Updated: Dec 10, 2021
A Short Story
Clyde Morgan had beat the odds. The sixty-year-old was orphaned when he was nine and because of his parents having been killed in a plane crash. For six years young Clyde would be the resident of The Home Sweet Home orphanage, which was in his hometown of Southfield, Michigan. Though he had relatives who could have taken him in, no one wanted to take on the responsibility of raising a child that wasn’t their own. The aforementioned truth would be something Clyde would never forget, and, it would become the fuel to his fire of having his relatives regretting their decision.
At fifteen, a couple who had lost a son to cancer adopted Clyde. Their reason for the said adoption was because he reminded them of their son, and, they wanted to give him a chance to live life, their son was denied. And young Clyde took full advantage of his good fortune. He went through the public school system as if he had helped design it. He would graduate from high school with top honors. His performance would earn him a full-ride scholarship, which he would use to attend the prestigious Harvard University.
As he got older, Clyde only became more determined to make his relatives regret their decision for having left him in the orphanage. He would take advantage of all five of Harvard’s areas of study, which were: accounting management, management, marketing, strategy, and technology and operations management. In the University’s storied history, no student had ever displayed the level of commitment to learning as Clyde had. It was as if he lived to do nothing more.
By the age of thirty-five, Clyde owned multiple businesses and employed thousands of people. He was a firm believer in giving hand-ups and not handouts. He believed every person should earn what they received. His mentality, along with the fact that he still held a grudge against his family, left him unsympathetic to the misfortunes of others. Even with his adopted parents, he gave them nothing more than what he felt they deserved, seeing they only provided the opportunity for him to do what he did.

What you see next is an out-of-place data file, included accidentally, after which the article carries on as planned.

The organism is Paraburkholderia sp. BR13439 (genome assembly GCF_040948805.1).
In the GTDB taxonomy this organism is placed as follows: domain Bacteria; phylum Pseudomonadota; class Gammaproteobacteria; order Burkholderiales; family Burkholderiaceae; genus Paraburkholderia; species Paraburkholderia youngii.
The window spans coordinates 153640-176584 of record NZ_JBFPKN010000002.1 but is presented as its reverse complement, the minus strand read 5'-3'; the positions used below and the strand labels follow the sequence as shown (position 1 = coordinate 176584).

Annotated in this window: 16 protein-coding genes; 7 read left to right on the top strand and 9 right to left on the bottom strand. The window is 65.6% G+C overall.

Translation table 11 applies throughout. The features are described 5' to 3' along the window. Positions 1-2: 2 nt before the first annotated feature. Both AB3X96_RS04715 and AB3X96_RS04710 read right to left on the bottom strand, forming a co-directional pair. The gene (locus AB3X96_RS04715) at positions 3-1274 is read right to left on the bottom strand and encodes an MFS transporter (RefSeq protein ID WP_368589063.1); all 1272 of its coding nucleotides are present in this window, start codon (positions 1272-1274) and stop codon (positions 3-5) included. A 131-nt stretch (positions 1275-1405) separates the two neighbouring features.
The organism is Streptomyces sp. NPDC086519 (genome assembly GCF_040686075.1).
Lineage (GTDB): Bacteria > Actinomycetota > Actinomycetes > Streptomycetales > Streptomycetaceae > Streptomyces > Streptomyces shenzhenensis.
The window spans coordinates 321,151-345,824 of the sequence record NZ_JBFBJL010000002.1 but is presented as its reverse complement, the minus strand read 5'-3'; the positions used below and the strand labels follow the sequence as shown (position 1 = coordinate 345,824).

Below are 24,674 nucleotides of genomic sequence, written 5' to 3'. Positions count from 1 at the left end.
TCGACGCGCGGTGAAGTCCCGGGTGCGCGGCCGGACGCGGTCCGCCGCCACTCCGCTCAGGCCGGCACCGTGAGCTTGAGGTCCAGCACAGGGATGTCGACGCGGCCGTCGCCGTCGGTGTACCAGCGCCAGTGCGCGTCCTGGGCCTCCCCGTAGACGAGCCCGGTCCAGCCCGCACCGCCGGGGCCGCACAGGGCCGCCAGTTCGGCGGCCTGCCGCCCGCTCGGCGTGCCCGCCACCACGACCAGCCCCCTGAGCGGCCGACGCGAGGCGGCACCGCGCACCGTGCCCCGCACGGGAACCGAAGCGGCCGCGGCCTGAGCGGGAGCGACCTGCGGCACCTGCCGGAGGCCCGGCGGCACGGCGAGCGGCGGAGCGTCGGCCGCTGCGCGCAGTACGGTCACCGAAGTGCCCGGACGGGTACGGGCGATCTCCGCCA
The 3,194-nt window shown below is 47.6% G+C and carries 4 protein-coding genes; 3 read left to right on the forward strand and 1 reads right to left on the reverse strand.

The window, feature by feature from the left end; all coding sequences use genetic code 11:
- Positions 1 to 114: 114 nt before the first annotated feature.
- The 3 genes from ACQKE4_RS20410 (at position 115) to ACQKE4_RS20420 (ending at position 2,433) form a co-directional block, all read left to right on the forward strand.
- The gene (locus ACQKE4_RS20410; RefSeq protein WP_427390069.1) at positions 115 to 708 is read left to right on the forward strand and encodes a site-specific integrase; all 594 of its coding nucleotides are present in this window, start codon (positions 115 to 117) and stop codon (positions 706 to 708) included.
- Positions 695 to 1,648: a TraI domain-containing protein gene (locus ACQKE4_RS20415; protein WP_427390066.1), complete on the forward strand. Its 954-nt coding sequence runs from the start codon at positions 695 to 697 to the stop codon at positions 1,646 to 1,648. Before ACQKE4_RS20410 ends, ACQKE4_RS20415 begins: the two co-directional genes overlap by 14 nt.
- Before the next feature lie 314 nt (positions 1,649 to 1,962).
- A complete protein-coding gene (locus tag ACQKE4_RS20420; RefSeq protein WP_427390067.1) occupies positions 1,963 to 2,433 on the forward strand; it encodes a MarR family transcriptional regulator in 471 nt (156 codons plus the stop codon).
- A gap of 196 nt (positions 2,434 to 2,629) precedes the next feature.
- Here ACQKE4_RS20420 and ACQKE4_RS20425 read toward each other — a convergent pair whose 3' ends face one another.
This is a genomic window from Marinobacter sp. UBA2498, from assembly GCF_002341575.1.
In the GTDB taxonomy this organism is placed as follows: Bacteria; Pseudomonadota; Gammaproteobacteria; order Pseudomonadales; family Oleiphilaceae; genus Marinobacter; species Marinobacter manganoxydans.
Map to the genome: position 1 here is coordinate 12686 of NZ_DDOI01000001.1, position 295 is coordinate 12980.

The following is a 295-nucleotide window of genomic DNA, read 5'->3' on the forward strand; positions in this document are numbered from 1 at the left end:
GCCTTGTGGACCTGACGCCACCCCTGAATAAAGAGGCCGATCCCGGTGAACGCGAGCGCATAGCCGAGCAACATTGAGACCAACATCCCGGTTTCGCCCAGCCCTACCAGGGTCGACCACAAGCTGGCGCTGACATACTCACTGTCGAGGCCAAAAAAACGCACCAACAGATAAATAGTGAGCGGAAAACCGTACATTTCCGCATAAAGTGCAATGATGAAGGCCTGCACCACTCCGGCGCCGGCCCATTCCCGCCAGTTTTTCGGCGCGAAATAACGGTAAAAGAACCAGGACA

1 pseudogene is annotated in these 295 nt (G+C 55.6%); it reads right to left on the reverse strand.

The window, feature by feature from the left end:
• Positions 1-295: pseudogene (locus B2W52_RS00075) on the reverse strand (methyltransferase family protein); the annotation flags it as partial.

As Clyde and a business associate were exiting his favorite Southfield restaurant, he and a man collided with one another.
“Hey, why don’t you watch where you’re going,” Clyde said angrily.
“Can you spare some change, Sir?” the man asked humbly.
Clyde looked into the man’s smiling face, which displayed dirt smudges and a scraggly beard. He then allowed his eyes to scan the man who stood before him, and a look of disgust was on his face. The man’s clothes were tattered and dirty. It was plain to see he was going through a difficult time. Clyde’s eyes rested on the man’s white sneakers, which looked as if they had just been purchased. He thought to himself, how could everything else about this man display an undeniable sign of lack, but his sneakers were brand new.
“Can you spare so change, Sir?” the man asked again.
Clyde took his eyes off the man’s shoes and placed them back on his face, which still displayed his winning smile. “I don’t give handouts. But if you want to earn your keep, I can see that you’ll be able to get employment.”
“Oh, I’m unable to work Sir, back injury.”
“Sounds like a personal problem, buddy. Let’s go, Steve,” Clyde started walking towards his Mercedes Benz. His personal driver held open the back door for him.
“Here you are, Mister,” Steve tried handing the man a fifty-dollar bill.
“Thanks, but no thanks, Steve,” the man said kindly.
“Alrighty then. Hey, how do you know my name?”
“Clyde mentioned it.”
“Oh, oh yeah. Hey, how do you know his name?”
“Have a great day, Steve,” the man chirped, his winning smile reappeared.
A blank expression appeared on Steve’s face. He shrugged his shoulders and then walk toward Clyde’s vehicle.
The man watched as the vehicle in question pulled away from the curve and into traffic. “And so it begins,” he said aloud, he then walked off laughing.
Be sure to tune in for the stunning conclusion tomorrow.
Thank you for donating minutes of your precious time to acknowledge my offering. May all we deserve and desire flow abundantly into our lives like a river does into a sea.